Contrary to what it might seem from his view of the “comedian”, the Italian Roberto Benigni He believes that cinema is not a game but a “serious business”, as he advocated today in a class at the Venice Film Festival.
“The acting job is not a game but a serious business. Every time I hear in interviews ‘We had so much fun making this movie’, I think he or she shouldn’t have fun, but I’m the one who sees it”, He referred to the creator of the Academy Award-winning “La vita è bella” (1997), this year’s Golden Lion in Venice.
Benigni, faithful to his talkative and theatrical style, gave a conference in the framework of the festival in which he spoke of his vision of cinema, which, however, he believed could be considered a game in the service of the audience, as Federico Fellini argued.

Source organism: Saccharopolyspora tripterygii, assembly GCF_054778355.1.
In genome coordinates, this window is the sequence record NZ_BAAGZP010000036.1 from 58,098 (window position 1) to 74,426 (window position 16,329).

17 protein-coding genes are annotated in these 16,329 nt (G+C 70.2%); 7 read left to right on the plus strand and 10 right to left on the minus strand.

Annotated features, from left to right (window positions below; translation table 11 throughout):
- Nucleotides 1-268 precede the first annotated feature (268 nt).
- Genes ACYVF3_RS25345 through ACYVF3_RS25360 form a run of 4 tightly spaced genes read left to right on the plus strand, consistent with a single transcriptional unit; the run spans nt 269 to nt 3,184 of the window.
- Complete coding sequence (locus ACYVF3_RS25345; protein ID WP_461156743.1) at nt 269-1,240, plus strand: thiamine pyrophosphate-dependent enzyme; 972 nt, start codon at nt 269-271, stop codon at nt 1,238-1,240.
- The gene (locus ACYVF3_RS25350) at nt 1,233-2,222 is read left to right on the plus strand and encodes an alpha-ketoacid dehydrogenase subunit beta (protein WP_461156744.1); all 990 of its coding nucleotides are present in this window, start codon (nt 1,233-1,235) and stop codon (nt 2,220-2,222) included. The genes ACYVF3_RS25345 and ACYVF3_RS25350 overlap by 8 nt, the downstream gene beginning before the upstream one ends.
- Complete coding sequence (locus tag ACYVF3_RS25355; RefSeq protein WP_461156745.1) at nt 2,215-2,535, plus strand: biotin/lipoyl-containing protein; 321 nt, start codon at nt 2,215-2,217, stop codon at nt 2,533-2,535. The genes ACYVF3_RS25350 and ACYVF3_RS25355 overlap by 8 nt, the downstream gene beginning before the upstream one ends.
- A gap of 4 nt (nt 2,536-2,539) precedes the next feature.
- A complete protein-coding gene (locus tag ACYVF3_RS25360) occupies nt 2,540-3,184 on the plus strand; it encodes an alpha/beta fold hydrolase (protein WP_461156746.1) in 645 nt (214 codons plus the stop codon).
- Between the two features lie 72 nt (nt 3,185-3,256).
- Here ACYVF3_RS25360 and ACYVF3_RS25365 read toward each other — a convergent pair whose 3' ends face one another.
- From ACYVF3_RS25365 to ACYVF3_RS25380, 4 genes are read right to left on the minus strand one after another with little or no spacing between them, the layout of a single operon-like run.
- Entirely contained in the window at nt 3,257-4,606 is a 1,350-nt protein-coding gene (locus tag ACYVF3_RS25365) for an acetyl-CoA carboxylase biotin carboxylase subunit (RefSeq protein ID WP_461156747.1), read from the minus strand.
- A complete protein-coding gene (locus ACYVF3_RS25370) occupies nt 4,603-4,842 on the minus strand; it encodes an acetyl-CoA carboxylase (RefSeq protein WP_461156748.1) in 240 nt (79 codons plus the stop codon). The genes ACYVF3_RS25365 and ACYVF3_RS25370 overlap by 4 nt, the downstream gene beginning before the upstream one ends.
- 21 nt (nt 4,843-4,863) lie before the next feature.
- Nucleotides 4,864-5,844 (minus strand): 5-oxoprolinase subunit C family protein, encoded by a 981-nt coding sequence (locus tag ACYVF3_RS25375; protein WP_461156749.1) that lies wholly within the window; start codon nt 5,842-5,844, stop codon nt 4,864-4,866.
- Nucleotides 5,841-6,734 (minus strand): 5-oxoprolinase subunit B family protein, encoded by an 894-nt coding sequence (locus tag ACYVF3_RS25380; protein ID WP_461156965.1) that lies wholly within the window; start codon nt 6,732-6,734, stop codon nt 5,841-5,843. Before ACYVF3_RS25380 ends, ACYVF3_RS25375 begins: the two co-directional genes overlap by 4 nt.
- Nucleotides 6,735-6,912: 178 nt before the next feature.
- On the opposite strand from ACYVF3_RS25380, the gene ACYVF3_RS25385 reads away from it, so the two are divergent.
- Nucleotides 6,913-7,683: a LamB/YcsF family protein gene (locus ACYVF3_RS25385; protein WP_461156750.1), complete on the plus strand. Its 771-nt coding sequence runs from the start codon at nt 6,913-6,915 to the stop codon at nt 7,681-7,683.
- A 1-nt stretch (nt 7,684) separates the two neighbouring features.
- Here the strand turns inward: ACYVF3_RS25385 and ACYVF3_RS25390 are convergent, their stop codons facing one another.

In this sense, he recalled one of the episodes the master of neo-realism had to make with Akira Kurosawa and Ingmar Bergman, and it never came to fruition. “We called each other a lot but none of us wanted to reveal our game,” Fellini confessed to Benigni on some occasions.
For him, the principal’s office is “work, effort, and fear of death” but it is also the “great responsibility” because they must constantly make choices to create a business that will last forever.
The conference also served him to review some of his comedic references, Charles Chaplin or Don Quixote de la Mancha himself, but also spiritual, such as Petrarca or Dante Alighieri, who devoured the “Divine Comedy” daily.
“My teachers are like the sun and sky in the cinema: Chaplin, Toto or Buster Keaton. They are hard-to-reach feelings and archetypes. His films are a miracle, I feel religious love for them “, pointed out.
See the summary of Part 4 of The House of Cards.
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